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Match to Flame 27

posted on September 14, 2016

Harry Megaphonecolor

It was created just seconds after the big bang. The big bang of course was the creation of the Funkyverse. “It” refers to the first breakout star to appear in the strip. The first one to— staying with the stellar metaphor a nano longer—go nova. I’m talking about that Himalaya of hubris, that Everest of ego, that Matterhorn of musical maestros (alrighty, I’m done) Harry L. Dinkle, the World’s Greatest Band Director. That’s his full name by the way. He officially added “The World’s Greatest Band Director” when he started teaching, and the comic pages hadn’t seen anything quite like him before. So where exactly did this guy come from anyway? Glad you asked, otherwise this would have been one of the shortest intros in history.

*From The Complete Funky Winkerbean Volume Two

Lisa’s Legacy Run 2016

posted on September 12, 2016


The Mentor Rotary Run for the Lisa’s Legacy Fund took place yesterday on one of the coolest days we’ve had here in awhile. As a result, I was able to post one of my better runs of the summer. It was a great way to close out the summer and to contribute to a worthwhile cause at the same time. My thanks to the Mentor Rotary for their continued support of a fund that’s very personal to me and that will hopefully help bring an end to cancer in our lives.

Flash Fridays – The Flash #144 May 1964

posted on September 9, 2016

The Flash no.144

A gem. There’s really no other word to describe this Flash cover than that. It’s got Carmine Infantino and Murphy Anderson illustrating the Flash in motion like no one has before or since as he tries to stop an atomic bomb rocketing down through the logo belching hot (and probably radioactive) smoke about to incinerate a city on a pristine cloudless day. That my fellow Flashinados is what a comic book cover is all about. And, on top of that, it’s beautiful. Marvel may have been coming on like gangbusters in 1964, but, as cool as their comics were starting to become, I doubt that at that point in time you would have said any of their covers were beautiful. Energetic and attention grabbing for sure, but beautiful… not so much. This Flash cover exemplifies the DC house style in all of its glory.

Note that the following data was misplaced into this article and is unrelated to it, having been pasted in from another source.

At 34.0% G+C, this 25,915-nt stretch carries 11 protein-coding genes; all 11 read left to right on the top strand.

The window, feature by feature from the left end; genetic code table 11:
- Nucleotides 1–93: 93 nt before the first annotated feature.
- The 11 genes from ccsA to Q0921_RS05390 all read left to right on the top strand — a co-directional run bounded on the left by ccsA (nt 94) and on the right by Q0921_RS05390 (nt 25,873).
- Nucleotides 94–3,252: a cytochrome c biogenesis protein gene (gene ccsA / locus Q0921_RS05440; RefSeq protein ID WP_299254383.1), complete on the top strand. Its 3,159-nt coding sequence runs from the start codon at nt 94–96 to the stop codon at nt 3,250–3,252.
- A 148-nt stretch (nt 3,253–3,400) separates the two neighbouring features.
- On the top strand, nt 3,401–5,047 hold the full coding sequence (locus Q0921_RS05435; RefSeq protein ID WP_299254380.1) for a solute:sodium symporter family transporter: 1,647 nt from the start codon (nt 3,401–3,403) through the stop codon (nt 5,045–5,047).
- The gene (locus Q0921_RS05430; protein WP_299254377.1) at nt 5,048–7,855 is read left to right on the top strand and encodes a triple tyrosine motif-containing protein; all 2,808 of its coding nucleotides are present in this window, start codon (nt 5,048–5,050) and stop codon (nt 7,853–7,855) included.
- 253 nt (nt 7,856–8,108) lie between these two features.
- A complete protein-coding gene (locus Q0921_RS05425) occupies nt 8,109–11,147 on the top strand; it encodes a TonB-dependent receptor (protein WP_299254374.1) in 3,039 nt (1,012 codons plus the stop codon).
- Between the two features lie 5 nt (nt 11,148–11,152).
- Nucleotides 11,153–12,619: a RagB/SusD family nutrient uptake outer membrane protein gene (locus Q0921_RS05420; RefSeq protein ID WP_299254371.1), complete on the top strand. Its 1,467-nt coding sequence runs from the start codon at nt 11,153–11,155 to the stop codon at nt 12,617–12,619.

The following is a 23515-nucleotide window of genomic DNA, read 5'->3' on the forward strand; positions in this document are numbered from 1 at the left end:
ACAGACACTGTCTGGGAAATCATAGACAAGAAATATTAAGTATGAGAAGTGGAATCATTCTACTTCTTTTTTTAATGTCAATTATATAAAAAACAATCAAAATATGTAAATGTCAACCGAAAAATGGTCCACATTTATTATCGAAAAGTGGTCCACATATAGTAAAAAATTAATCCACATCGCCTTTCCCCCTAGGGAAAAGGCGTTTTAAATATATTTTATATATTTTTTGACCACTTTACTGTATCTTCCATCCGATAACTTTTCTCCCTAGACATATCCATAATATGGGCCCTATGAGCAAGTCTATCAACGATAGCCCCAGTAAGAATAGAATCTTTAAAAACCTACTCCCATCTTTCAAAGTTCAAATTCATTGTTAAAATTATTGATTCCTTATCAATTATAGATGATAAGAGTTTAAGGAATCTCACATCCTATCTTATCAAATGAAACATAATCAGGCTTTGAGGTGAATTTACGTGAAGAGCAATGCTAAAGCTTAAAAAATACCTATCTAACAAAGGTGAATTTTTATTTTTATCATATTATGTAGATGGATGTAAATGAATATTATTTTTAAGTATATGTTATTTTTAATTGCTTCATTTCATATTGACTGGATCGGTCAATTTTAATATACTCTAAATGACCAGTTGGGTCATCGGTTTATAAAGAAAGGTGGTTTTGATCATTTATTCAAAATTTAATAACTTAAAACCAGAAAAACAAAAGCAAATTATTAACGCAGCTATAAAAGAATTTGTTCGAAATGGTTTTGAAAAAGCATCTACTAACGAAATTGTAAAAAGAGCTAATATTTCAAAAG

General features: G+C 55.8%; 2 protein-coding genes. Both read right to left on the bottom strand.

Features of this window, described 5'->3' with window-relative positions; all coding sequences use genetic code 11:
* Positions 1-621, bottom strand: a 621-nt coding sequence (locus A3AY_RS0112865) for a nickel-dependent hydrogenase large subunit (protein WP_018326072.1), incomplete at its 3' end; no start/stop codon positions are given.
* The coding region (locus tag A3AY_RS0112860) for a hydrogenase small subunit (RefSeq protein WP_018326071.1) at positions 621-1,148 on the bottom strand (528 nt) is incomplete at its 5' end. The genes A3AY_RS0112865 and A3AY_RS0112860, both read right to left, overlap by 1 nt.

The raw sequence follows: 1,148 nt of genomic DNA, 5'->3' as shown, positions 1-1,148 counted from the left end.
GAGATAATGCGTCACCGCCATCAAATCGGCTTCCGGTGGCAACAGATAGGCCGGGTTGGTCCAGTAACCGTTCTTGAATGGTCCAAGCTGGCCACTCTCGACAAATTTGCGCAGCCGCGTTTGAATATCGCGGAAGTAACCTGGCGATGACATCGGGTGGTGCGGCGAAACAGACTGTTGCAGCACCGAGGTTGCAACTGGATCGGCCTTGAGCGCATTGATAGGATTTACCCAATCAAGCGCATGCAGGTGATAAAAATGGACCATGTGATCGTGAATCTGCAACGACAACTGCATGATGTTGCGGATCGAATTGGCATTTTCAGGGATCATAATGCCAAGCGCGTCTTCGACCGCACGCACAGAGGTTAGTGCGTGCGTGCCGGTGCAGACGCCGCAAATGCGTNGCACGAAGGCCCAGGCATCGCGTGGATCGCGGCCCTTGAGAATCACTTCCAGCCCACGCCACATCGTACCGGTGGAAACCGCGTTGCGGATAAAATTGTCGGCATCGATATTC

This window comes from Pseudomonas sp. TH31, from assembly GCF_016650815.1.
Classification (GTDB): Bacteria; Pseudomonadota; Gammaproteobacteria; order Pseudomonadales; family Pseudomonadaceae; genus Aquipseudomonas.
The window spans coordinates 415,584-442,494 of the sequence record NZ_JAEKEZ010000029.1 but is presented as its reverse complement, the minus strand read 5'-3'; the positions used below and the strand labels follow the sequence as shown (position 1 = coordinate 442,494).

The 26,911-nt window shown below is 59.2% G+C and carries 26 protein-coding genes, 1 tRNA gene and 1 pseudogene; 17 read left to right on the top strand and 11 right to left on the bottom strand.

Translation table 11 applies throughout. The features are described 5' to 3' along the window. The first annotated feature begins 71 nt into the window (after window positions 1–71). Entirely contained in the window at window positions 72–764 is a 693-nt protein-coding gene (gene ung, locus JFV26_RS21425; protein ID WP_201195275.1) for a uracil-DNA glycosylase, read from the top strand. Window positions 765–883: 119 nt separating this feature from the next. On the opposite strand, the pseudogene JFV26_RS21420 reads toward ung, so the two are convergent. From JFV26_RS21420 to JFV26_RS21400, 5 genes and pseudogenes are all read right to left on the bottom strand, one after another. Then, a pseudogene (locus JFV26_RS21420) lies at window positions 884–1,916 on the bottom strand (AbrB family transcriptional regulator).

Speaking of Marvel, the story inside opens with an escaped con who wanders onto a nuclear test site just as an atomic bomb is about to go off. He’s hiding in a cave when the bomb goes off and the effects of the radiation and unleashed chemicals in the earth cause his body to mutate. All together now… “Gee, isn’t that the same origin that appeared two years earlier in the Incredible Hulk?” I mean, from comic books very beginnings, its tropes were practically considered public domain, but geewillikers… make an effort, huh? Anyway, the escaped con, Luke Elrod, now has the ability to change himself in to anything he wants animal, vegetable mineral or atomic. Over the course of the story he turns himself into tree roots, a jackhammer, Barry Allen, water, a bag of jewels, a piece of paper, a small airplane, and finally a guided missile with and atomic warhead designed to seek out the Flash, which the Flash lures to vast wasteland on the outskirts of Central City (huh? again) where it detonates because the Flash turns himself back into Barry Allen and the bomb doesn’t know what to do. Now readers of this blog know that I have all the respect in the world for Gardner Fox, but every now and then we all come up with a silly story. Fox’s mistake was that he wrote this one down.

He made up for it though in the Kid Flash story that followed where he dropped one of those cool Flash scientific facts on us like the fact that cellophane when packed tightly enough and set afire… will explode. That’s pretty cool to know. I never tried it, but, who knows? There’s still time.

One sad note about this issue is that at the end of the lettercol, it was announced that the Elongated Man would be leaving the Flash and moving to a back-up slot in Detective Comics. Elongated Man, we hardly knew ye. On another page at the back of the mag we saw an ad for the next issue of Mystery in Space with Adam Strange on the cover little realizing that this would be the last Schwartz edited, Infantino drawn, Anderson/Giella inked and Fox written issue with that character. This was all happening because Schwartz and team would be moving over to Detective Comics to attempt to revive the moribund Batman franchise, and, as a result, the Elongated Man and Adam Strange would be sacrificed in the abattoir of clueless managerial dictates. To song-check Bobby, the times were definitely a changin’.